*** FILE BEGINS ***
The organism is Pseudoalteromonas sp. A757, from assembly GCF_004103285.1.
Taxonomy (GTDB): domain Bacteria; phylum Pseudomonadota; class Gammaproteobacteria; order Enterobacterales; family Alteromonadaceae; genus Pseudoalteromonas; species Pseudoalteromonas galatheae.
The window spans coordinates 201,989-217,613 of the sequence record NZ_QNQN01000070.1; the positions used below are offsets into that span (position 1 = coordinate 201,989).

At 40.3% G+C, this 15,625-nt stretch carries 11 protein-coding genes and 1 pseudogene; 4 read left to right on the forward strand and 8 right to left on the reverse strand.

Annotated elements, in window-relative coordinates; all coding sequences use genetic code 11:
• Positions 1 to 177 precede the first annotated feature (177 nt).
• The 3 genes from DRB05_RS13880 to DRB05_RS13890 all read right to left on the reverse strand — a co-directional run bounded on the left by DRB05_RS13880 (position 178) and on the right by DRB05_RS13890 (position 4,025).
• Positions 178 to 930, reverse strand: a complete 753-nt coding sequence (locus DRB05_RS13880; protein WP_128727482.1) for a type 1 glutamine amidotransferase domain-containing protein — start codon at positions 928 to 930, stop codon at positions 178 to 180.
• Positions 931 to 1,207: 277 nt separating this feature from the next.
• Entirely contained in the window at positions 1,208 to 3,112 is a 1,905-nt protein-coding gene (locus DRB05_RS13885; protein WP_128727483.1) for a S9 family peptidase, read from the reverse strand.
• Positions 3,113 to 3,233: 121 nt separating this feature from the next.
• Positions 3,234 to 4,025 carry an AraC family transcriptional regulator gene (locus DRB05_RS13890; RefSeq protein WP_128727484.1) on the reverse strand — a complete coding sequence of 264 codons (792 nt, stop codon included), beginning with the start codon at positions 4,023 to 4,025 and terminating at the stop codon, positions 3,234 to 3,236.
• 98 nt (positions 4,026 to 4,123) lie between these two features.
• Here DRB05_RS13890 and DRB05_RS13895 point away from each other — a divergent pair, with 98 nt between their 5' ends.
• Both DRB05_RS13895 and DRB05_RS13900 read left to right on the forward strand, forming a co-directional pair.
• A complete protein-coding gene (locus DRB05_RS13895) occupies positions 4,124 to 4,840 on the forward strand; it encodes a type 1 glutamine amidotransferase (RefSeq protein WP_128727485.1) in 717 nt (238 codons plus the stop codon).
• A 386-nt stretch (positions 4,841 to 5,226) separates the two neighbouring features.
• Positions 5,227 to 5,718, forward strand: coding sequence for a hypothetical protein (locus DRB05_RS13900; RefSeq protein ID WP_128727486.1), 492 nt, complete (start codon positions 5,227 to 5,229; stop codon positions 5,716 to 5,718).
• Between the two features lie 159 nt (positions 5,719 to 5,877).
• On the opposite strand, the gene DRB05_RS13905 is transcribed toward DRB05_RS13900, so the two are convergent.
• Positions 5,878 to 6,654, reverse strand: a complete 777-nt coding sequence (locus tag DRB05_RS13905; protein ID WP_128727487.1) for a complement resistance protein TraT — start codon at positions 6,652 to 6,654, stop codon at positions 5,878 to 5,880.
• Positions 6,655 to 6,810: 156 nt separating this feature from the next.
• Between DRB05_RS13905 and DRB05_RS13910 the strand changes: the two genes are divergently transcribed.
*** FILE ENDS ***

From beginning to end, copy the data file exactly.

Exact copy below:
The organism is Pseudoalteromonas sp. A757, from assembly GCF_004103285.1.
Taxonomy (GTDB): domain Bacteria; phylum Pseudomonadota; class Gammaproteobacteria; order Enterobacterales; family Alteromonadaceae; genus Pseudoalteromonas; species Pseudoalteromonas galatheae.
The window spans coordinates 201,989-217,613 of the sequence record NZ_QNQN01000070.1; the positions used below are offsets into that span (position 1 = coordinate 201,989).

At 40.3% G+C, this 15,625-nt stretch carries 11 protein-coding genes and 1 pseudogene; 4 read left to right on the forward strand and 8 right to left on the reverse strand.

Annotated elements, in window-relative coordinates; all coding sequences use genetic code 11:
• Positions 1 to 177 precede the first annotated feature (177 nt).
• The 3 genes from DRB05_RS13880 to DRB05_RS13890 all read right to left on the reverse strand — a co-directional run bounded on the left by DRB05_RS13880 (position 178) and on the right by DRB05_RS13890 (position 4,025).
• Positions 178 to 930, reverse strand: a complete 753-nt coding sequence (locus DRB05_RS13880; protein WP_128727482.1) for a type 1 glutamine amidotransferase domain-containing protein — start codon at positions 928 to 930, stop codon at positions 178 to 180.
• Positions 931 to 1,207: 277 nt separating this feature from the next.
• Entirely contained in the window at positions 1,208 to 3,112 is a 1,905-nt protein-coding gene (locus DRB05_RS13885; protein WP_128727483.1) for a S9 family peptidase, read from the reverse strand.
• Positions 3,113 to 3,233: 121 nt separating this feature from the next.
• Positions 3,234 to 4,025 carry an AraC family transcriptional regulator gene (locus DRB05_RS13890; RefSeq protein WP_128727484.1) on the reverse strand — a complete coding sequence of 264 codons (792 nt, stop codon included), beginning with the start codon at positions 4,023 to 4,025 and terminating at the stop codon, positions 3,234 to 3,236.
• 98 nt (positions 4,026 to 4,123) lie between these two features.
• Here DRB05_RS13890 and DRB05_RS13895 point away from each other — a divergent pair, with 98 nt between their 5' ends.
• Both DRB05_RS13895 and DRB05_RS13900 read left to right on the forward strand, forming a co-directional pair.
• A complete protein-coding gene (locus DRB05_RS13895) occupies positions 4,124 to 4,840 on the forward strand; it encodes a type 1 glutamine amidotransferase (RefSeq protein WP_128727485.1) in 717 nt (238 codons plus the stop codon).
• A 386-nt stretch (positions 4,841 to 5,226) separates the two neighbouring features.
• Positions 5,227 to 5,718, forward strand: coding sequence for a hypothetical protein (locus DRB05_RS13900; RefSeq protein ID WP_128727486.1), 492 nt, complete (start codon positions 5,227 to 5,229; stop codon positions 5,716 to 5,718).
• Between the two features lie 159 nt (positions 5,719 to 5,877).
• On the opposite strand, the gene DRB05_RS13905 is transcribed toward DRB05_RS13900, so the two are convergent.
• Positions 5,878 to 6,654, reverse strand: a complete 777-nt coding sequence (locus tag DRB05_RS13905; protein ID WP_128727487.1) for a complement resistance protein TraT — start codon at positions 6,652 to 6,654, stop codon at positions 5,878 to 5,880.
• Positions 6,655 to 6,810: 156 nt separating this feature from the next.
• Between DRB05_RS13905 and DRB05_RS13910 the strand changes: the two genes are divergently transcribed.